A drain on resources

Water may be an overlooked resource, but we can no longer afford to let so much money go down the drain. Debbie Giggle looks at some innovative ways of recovering and recycling waste water, and how some companies even harness it to generate power

At a time when oil prices are soaring and electricity bills are making painful reading, it may seem rather daft to be talking about the cost of water. But in many industries, particularly the food and drink sector, the cost of buying water and disposing of effluent within Environment Agency limits is far more than just a drop in the ocean.

Manufacturers on average spend 4.43 per cent of turnover on water-related costs, and for food and drink manufacturers the figure can be almost eight per cent. Any reduction could be crucial at a time when other utilities costs remain obstinately beyond our control.

And cost, of course, is just one issue. Water management is a key element of sustainability, figuring prominently in CSR strategy.

In January 2008 the Federation House Commitment, jointly developed by the Food and Drink Federation and Envirowise was signed by an initial tranche of 21 leading UK food and drink manufacturers. Signatories have pledged to reduce their water use (outside of that embedded in products) by 20 per cent by the year 2020. Once the initiative is rolled out the companies could collectively save around 140 million litres of water a day – equivalent to 56 Olympic-size swimming pools – and save around £60 million between them on water bills.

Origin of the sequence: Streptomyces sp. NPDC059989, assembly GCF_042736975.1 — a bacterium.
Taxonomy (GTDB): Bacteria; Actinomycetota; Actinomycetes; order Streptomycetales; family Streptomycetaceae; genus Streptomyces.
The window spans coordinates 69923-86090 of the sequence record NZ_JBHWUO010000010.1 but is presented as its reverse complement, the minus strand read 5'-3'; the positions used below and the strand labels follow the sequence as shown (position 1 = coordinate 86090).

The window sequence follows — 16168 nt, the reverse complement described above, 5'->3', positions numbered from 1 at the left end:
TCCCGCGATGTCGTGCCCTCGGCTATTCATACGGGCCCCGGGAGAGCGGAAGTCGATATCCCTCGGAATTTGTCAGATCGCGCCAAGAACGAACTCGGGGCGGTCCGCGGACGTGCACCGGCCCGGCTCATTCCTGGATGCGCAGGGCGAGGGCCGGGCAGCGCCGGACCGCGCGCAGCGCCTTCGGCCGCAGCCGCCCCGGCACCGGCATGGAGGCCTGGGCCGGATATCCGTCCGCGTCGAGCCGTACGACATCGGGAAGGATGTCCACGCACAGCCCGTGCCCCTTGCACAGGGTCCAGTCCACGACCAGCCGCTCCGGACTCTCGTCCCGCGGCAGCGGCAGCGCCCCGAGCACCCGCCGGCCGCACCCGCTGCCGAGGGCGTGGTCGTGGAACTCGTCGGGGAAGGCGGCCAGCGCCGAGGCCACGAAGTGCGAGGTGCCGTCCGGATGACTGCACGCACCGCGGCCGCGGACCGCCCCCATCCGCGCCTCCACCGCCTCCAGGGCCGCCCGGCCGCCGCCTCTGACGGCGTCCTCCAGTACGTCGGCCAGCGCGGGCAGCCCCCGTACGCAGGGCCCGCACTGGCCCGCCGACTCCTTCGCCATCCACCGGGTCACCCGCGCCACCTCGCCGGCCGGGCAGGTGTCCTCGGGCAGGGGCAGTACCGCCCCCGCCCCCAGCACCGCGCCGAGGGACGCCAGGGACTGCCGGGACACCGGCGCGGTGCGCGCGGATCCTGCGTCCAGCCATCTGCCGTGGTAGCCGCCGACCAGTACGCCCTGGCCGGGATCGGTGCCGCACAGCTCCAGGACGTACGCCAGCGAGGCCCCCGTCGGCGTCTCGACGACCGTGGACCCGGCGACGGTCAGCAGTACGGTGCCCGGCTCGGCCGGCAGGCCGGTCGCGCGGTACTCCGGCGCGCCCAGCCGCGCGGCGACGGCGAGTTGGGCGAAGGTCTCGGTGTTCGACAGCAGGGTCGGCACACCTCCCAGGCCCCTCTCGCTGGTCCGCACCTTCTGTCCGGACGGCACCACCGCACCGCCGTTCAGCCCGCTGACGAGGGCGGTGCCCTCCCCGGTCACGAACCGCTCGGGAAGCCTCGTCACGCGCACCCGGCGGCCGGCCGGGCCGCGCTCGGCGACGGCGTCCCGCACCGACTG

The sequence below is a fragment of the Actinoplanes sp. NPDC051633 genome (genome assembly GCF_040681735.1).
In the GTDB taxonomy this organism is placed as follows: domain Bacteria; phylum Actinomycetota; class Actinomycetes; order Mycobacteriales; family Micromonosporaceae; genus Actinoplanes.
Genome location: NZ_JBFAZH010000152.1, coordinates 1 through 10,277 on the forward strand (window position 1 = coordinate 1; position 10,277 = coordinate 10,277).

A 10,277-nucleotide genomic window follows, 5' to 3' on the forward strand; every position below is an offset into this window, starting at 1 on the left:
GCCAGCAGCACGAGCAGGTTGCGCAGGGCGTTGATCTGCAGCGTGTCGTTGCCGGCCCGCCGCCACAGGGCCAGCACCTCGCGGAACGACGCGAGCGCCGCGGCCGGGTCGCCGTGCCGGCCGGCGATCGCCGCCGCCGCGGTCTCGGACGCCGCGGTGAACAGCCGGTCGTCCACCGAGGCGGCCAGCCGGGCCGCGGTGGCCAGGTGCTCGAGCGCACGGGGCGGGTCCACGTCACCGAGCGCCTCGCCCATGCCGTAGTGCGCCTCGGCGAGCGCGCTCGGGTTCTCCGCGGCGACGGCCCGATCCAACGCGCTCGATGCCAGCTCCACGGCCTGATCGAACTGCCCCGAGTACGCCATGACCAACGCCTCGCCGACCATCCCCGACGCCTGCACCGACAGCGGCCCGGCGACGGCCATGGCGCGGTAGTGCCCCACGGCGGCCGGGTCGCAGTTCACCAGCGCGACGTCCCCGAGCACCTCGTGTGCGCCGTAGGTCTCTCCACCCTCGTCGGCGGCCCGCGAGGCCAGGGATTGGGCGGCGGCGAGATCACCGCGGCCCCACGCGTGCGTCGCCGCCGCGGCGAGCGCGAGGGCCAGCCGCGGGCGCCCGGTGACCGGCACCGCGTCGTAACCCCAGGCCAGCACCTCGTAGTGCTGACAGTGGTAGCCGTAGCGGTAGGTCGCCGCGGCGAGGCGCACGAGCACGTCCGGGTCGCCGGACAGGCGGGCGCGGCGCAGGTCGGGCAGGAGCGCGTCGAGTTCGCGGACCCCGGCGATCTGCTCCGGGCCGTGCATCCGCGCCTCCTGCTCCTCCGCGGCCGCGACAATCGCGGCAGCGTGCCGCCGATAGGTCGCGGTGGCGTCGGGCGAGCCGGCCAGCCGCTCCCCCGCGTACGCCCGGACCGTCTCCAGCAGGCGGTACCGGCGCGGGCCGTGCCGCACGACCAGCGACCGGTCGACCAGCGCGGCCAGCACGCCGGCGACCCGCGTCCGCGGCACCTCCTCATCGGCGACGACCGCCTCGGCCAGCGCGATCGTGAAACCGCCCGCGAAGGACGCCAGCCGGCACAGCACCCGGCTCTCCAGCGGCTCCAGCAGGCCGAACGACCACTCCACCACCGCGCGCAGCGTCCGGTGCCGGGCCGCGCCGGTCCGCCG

Greg Blais, principal wastewater consultant, URS Corporation, commented: “Water has been long overlooked as a resource, but the sustainability movement and the increasing pressure of low cost economies has brought water management to the forefront.

“Manufacturers of ten feel they lack waste water handling knowledge, and perceive improvements as technically complex and expensive. They also frequently underestimate the magnitude of the efficiencies and cost savings that can be made.

“In reality, manufacturers can work at a number of different levels to optimise their water usage – often without capital expenditure. The first step is to understand water usage by identifying individual water processes. Once this is established, employee awareness of water conservation alone has the potential to deliver a saving of one and two per cent of total manufacturing costs – even without any additional initiative to recycle, re-use or recover energy.”

For Uniq Prepared Foods (one of the Federation House Commitment signatories), changes in culture have had an immediate impact. Mark Carter, environment manager, explained: “Water conservation is something we’ve been on top of for years. The amount we can recycle has limitations because so much of our process water has to be portable. But we recover and reuse water in our steam boilers, and recycle and retreat waste water for cooling processes – for example, after pasteurisation.

“The biggest reductions we’ve made, however, have been in the last two years, when we began involving the whole workforce. To create a structure for this we identified an environmental correspondent at each of our sites and they took part in training for environmental impact auditing.